After only a few hours sleep we were woken up by a knock on the door from the housekeeping staff. Shouting out to them didn't work so Dave got up and put our 'Do Not Disturb' sign on the door - should have done that last night! We went straight back to sleep and when we woke up again it was 1pm! That's what happens when you're exhausted and you're in a 'black-out' room with no windows! Luckily we have 5 full days to see the sights of Beijing so we can afford to have a lazy start to our day today!
We went down to the next floor in the hostel to check out the 'backpacker's club' which looked good on paper...the reality was very different - one man behind the bar, the computers not working and the 'supermarket' consisting of a few bags of crisps on a shelf...don't think we'll be spending much time there!
We'd read in the guide book about a pedestrianised shopping street called Wangfujing Dajie so we decided to head there on foot. We soon arrived after walking past some huge, impressive buildings and hotels. We took a detour to 'snack street' just off the main shopping street, which is full of food stalls and small cafes. We stopped at one cafe with an English picture menu on the wall and enjoyed some rice and spicy chicken skewers (well we hope it was chicken!). We polished it off with an ice cream for Dave and doughnuts for me! Back on the main street we found an information centre so went in to ask about where we could get online. They had a computer we could use - perfect! We sent a few emails, letting people know what we've been up to (so hard to keep in touch without facebook which is banned in China!) but had some difficulty typing as the keyboard thought we wanted to type in Chinese characters! We eventually managed and Dave finished off emailing while I filled in a questionnaire one of the staff members asked me to complete - quite strange questions, including having to say which colours I think represent Beijing?? Before we left they gave me a gift for completing it which was a nice keyring - how lovely!
We wandered up the street which reminded me of Northumberland Street in Newcastle, browsing in a few shops and stopping for a cold drink halfway up. We consulted our maps and found a subway station in walking distance, so decided to head to Tianamen Square to see the flag lowering ceremony at sunet. Everyday, a troop of People's Liberation Army (PLA) soldiers emerge throught the Gate of Heavenly Peace and march across the road (traffic is stopped) to the flagpole to raise thed Chinese flag at sunrise and lower it at sunset. The soldiers are drilled to march at precisely 108 paces per minute, 75cm per pace and it timed so that the exact second they arrive at the flag is when the sun rises or sets!! So we thought we had to see it!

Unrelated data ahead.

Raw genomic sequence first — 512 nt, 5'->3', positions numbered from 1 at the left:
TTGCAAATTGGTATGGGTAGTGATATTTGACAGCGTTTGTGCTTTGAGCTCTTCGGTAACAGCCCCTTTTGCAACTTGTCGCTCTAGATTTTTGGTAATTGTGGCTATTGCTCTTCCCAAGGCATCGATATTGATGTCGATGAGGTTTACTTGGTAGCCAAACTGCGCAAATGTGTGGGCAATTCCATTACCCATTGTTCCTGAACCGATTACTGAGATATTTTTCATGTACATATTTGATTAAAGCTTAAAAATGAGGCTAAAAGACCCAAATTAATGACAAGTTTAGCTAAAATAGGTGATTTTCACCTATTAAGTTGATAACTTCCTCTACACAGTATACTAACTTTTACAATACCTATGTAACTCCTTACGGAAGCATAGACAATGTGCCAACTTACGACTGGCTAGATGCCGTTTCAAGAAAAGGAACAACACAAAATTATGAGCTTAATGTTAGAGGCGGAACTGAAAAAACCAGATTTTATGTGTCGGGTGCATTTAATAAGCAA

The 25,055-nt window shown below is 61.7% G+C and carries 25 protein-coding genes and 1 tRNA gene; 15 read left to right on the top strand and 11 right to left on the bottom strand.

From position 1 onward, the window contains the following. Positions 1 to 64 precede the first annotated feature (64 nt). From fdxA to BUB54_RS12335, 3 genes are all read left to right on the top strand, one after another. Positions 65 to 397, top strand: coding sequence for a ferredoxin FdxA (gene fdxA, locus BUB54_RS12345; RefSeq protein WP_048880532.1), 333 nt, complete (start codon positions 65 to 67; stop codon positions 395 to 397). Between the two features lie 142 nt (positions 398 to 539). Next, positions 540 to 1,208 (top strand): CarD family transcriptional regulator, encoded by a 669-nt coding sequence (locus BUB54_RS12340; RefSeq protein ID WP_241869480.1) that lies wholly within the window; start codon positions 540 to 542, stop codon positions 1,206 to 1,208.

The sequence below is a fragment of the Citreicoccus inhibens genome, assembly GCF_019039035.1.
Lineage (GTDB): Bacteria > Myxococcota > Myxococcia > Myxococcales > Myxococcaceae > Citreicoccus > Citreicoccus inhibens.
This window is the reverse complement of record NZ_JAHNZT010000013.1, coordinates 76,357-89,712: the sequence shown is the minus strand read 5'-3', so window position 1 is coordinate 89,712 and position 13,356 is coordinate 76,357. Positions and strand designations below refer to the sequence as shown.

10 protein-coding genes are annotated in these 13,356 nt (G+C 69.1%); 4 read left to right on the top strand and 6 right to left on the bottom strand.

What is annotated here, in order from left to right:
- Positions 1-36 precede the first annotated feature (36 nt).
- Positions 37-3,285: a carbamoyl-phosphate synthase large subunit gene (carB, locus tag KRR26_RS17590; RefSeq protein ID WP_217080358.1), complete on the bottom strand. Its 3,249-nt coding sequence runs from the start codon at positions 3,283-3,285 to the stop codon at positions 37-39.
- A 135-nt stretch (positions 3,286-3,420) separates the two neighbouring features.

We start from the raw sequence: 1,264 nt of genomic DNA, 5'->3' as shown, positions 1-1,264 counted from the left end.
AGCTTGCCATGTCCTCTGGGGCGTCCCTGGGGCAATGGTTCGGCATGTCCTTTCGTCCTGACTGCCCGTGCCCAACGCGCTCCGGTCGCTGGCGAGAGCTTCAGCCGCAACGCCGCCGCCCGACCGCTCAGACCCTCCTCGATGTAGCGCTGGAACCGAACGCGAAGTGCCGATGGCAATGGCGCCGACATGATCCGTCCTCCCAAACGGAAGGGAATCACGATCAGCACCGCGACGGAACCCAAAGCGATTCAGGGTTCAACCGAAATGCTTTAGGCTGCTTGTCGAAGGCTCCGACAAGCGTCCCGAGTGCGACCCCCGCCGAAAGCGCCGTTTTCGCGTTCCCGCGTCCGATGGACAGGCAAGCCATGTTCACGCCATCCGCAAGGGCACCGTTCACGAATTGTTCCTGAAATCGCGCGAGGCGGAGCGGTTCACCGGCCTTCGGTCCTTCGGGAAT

Our first sight of Tianamen Square was from across the road as we tried to work out how to get to it (we came out of the wrong exit from the station!). We got there in the end by going under three underpasses to get all the way around the busy intersection. Our bags were scanned as we entered the square which is heavily policed - no protesting allowed here! We walked the entire lenght of the square, which is the biggest public square in the world, to the flag pole at the end. Crowds were already starting to gather even though the sun was still quite high in the sky. After waiting for about an hour we saw the ceremony over the top of lots of heads and cameras held up. Dave managed to film the whole thing on our camera as he's taller than most Chinese people! I didn't see much but watched it on teh many phones and cameras recording it! As soon as the flag was down people started leaving, even though the soldiers still had to march back over the road!
By now we were both exhausted but as it was late decided to head straight out to eat rather than go back to the hostel. We got the subway to 'Ghost Street' which is filled with restaurants. It got it's name because it is lined with red lanterns which apparently makes it feel spooky or something! We chose a restaurant which had a few Western customers amongst the Chinese - good sign! We weren't really sure how to order as it seemed to be a hot pot restaurant where you cook the food at your table. We played it safe and just ordered fried rice with a chicken and pork dish, washed down with some local beers. It tasted good and was just what we needed after walking around all day. Afterwards we found an ice cream place and had a green tea ice cream - Dave liked it but I thought it tasted a bit too much like grass...
We went to bed very tired but pleased with our first tast of Beijing, a great last stop to our world tour!